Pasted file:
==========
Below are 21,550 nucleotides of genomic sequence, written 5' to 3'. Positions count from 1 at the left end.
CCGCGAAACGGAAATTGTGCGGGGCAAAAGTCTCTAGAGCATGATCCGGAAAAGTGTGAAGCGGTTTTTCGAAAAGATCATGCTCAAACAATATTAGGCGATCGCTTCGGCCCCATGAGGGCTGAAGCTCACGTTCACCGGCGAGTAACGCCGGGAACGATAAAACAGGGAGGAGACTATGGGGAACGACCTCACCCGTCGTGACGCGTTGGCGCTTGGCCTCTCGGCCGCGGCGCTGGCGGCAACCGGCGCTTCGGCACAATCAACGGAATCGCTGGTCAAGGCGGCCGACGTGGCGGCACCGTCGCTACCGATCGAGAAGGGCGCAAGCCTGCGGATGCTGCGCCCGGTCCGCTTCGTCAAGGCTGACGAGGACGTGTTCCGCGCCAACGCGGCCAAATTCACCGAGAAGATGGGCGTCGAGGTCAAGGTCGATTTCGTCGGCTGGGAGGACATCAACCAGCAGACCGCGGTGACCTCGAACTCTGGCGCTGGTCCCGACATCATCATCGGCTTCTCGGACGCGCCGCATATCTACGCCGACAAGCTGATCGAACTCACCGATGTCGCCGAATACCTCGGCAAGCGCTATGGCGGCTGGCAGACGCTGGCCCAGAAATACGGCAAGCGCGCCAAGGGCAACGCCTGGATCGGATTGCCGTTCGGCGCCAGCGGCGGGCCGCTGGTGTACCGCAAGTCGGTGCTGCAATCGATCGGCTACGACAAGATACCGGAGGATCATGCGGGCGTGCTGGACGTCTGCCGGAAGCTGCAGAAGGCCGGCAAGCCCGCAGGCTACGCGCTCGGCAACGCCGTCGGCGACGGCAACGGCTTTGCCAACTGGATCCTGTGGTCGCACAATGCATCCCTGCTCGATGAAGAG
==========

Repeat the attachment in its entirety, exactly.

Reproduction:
Below are 21,550 nucleotides of genomic sequence, written 5' to 3'. Positions count from 1 at the left end.
CCGCGAAACGGAAATTGTGCGGGGCAAAAGTCTCTAGAGCATGATCCGGAAAAGTGTGAAGCGGTTTTTCGAAAAGATCATGCTCAAACAATATTAGGCGATCGCTTCGGCCCCATGAGGGCTGAAGCTCACGTTCACCGGCGAGTAACGCCGGGAACGATAAAACAGGGAGGAGACTATGGGGAACGACCTCACCCGTCGTGACGCGTTGGCGCTTGGCCTCTCGGCCGCGGCGCTGGCGGCAACCGGCGCTTCGGCACAATCAACGGAATCGCTGGTCAAGGCGGCCGACGTGGCGGCACCGTCGCTACCGATCGAGAAGGGCGCAAGCCTGCGGATGCTGCGCCCGGTCCGCTTCGTCAAGGCTGACGAGGACGTGTTCCGCGCCAACGCGGCCAAATTCACCGAGAAGATGGGCGTCGAGGTCAAGGTCGATTTCGTCGGCTGGGAGGACATCAACCAGCAGACCGCGGTGACCTCGAACTCTGGCGCTGGTCCCGACATCATCATCGGCTTCTCGGACGCGCCGCATATCTACGCCGACAAGCTGATCGAACTCACCGATGTCGCCGAATACCTCGGCAAGCGCTATGGCGGCTGGCAGACGCTGGCCCAGAAATACGGCAAGCGCGCCAAGGGCAACGCCTGGATCGGATTGCCGTTCGGCGCCAGCGGCGGGCCGCTGGTGTACCGCAAGTCGGTGCTGCAATCGATCGGCTACGACAAGATACCGGAGGATCATGCGGGCGTGCTGGACGTCTGCCGGAAGCTGCAGAAGGCCGGCAAGCCCGCAGGCTACGCGCTCGGCAACGCCGTCGGCGACGGCAACGGCTTTGCCAACTGGATCCTGTGGTCGCACAATGCATCCCTGCTCGATGAAGAG